470450 Transport and Reaction Modeling of Liposomal Nanocarriers for Chemotherapeutics in Solid Tumor Analogues

Monday, November 14, 2016: 2:18 PM
Continental 7 (Hilton San Francisco Union Square)
Domenico Bullara, IFISC, Palma de Mallorca, Spain, Michelle Sempkowski, Biomedical Engineering, Rutgers University, Piscataway, NJ, Mihalis Kavousanakis, Chemical Engineering, Princeton University, Princeton, NJ, Ioannis G. Kevrekidis, Department of Chemical and Biological Engineering, Princeton University, Princeton, NJ and Stavroula Sofou, Biomedical Engineering, and Chemical and Biochemical Engineering, Rutgers University, Piscataway, NJ

Liposomal carriers have been successfully used for many years in chemotherapy of solid tumors in order to improve delivery of different chemotherapeutic drugs. Currently, ligand-labeled liposomes for targeted chemotherapy are evaluated on clinical trials which suggest promising potential. Liposomes' usage has both increased the killing efficacy of the drug within the tumor, and reduced its uptake by the healthy tissues. The most advanced of these liposomes can be equipped with masking/unmasking mechanisms of specific ligands and/or triggered release of their contents - affected by the pH gradients within these solid tumors - which can further improve their performance. Despite the advanced state of experimental research in this field, there is still the need to develop a general and consistent mathematical model, which can accurately predict the drug delivery efficiency of liposomal carriers (and any other type of nanoparticle) in diverse situations, thus allowing the optimization of their features. In this communication we present such a theoretical model, we discuss its origin and range of validity, and we show results from numerical simulations.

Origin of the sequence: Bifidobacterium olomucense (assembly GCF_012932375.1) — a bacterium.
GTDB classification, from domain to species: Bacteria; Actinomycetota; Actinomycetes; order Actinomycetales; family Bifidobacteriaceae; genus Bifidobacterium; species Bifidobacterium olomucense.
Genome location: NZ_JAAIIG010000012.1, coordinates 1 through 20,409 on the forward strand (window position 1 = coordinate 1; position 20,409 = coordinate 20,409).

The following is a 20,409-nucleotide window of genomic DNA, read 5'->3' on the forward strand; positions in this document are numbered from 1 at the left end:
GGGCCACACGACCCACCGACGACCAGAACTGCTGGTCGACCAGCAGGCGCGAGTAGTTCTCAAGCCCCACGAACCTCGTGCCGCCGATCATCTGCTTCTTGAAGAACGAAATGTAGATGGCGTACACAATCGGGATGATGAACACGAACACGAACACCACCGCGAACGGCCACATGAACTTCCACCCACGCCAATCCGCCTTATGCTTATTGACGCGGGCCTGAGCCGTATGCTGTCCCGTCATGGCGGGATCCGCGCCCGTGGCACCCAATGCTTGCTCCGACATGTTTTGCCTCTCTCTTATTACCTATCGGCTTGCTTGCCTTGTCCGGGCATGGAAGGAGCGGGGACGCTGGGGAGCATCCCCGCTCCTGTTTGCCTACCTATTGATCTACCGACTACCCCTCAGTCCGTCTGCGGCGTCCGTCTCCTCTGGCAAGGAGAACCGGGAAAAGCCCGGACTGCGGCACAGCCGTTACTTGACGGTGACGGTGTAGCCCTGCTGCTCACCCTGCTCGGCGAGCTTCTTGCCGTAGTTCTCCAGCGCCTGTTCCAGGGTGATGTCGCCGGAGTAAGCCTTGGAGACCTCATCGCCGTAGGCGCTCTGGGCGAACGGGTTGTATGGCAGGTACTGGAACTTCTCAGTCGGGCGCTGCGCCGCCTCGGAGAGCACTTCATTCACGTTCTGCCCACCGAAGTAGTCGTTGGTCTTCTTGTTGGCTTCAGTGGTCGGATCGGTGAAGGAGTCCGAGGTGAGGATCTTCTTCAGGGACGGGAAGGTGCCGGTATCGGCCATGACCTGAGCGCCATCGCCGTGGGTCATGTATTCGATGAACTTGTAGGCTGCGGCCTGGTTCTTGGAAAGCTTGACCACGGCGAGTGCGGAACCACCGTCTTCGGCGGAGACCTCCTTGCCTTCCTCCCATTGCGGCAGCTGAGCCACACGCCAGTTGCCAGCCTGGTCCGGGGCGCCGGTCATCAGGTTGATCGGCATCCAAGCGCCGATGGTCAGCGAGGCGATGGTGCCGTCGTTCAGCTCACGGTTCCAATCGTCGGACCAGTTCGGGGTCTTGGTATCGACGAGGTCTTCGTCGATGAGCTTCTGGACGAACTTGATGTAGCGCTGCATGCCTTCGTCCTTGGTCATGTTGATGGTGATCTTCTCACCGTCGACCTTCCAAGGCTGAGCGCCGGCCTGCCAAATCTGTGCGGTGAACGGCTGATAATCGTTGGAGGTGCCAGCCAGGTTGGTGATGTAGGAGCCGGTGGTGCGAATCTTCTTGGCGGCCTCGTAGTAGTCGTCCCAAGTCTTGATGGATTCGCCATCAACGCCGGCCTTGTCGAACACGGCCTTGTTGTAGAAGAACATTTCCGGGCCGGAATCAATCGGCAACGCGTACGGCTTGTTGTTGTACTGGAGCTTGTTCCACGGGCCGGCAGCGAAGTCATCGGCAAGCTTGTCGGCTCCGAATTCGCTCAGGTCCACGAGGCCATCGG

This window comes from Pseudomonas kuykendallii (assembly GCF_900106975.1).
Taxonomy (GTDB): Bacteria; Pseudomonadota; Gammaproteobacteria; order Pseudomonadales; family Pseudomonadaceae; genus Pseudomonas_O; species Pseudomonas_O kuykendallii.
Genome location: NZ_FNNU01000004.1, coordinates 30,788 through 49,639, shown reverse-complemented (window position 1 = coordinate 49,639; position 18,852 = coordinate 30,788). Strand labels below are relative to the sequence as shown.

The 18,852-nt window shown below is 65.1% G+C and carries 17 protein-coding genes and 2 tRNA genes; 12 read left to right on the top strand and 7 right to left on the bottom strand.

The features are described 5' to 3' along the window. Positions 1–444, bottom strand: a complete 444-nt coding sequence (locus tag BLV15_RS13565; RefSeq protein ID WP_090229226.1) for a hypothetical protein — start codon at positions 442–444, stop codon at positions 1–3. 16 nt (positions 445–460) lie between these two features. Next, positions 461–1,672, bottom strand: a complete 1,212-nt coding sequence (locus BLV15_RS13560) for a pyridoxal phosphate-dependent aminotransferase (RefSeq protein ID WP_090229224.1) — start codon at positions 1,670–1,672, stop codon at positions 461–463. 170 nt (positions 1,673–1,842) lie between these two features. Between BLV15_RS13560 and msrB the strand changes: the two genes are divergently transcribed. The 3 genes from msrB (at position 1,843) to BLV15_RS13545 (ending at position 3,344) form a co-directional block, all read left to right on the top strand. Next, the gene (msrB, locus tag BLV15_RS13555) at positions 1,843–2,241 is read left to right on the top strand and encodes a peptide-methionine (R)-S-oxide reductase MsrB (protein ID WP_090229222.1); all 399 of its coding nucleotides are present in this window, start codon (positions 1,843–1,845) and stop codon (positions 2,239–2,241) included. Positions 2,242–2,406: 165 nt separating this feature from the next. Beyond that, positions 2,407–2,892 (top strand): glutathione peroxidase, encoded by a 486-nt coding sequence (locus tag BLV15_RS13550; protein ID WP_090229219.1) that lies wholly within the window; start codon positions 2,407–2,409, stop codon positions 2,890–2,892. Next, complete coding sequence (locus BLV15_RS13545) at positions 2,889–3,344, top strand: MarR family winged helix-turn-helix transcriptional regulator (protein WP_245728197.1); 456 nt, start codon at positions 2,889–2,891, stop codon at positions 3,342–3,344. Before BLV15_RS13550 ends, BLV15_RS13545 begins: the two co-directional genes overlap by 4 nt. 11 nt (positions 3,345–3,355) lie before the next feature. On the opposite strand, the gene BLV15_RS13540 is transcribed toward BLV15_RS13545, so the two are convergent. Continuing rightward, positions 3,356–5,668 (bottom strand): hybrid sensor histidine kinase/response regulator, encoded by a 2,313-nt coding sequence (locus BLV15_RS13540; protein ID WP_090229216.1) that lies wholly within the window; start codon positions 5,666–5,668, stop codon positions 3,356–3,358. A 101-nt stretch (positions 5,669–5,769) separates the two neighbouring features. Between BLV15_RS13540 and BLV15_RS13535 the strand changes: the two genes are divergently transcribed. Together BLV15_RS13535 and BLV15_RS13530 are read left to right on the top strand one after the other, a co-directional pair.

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See more of this Session: Engineering in Cancer Biology and Therapy II
See more of this Group/Topical: Food, Pharmaceutical & Bioengineering Division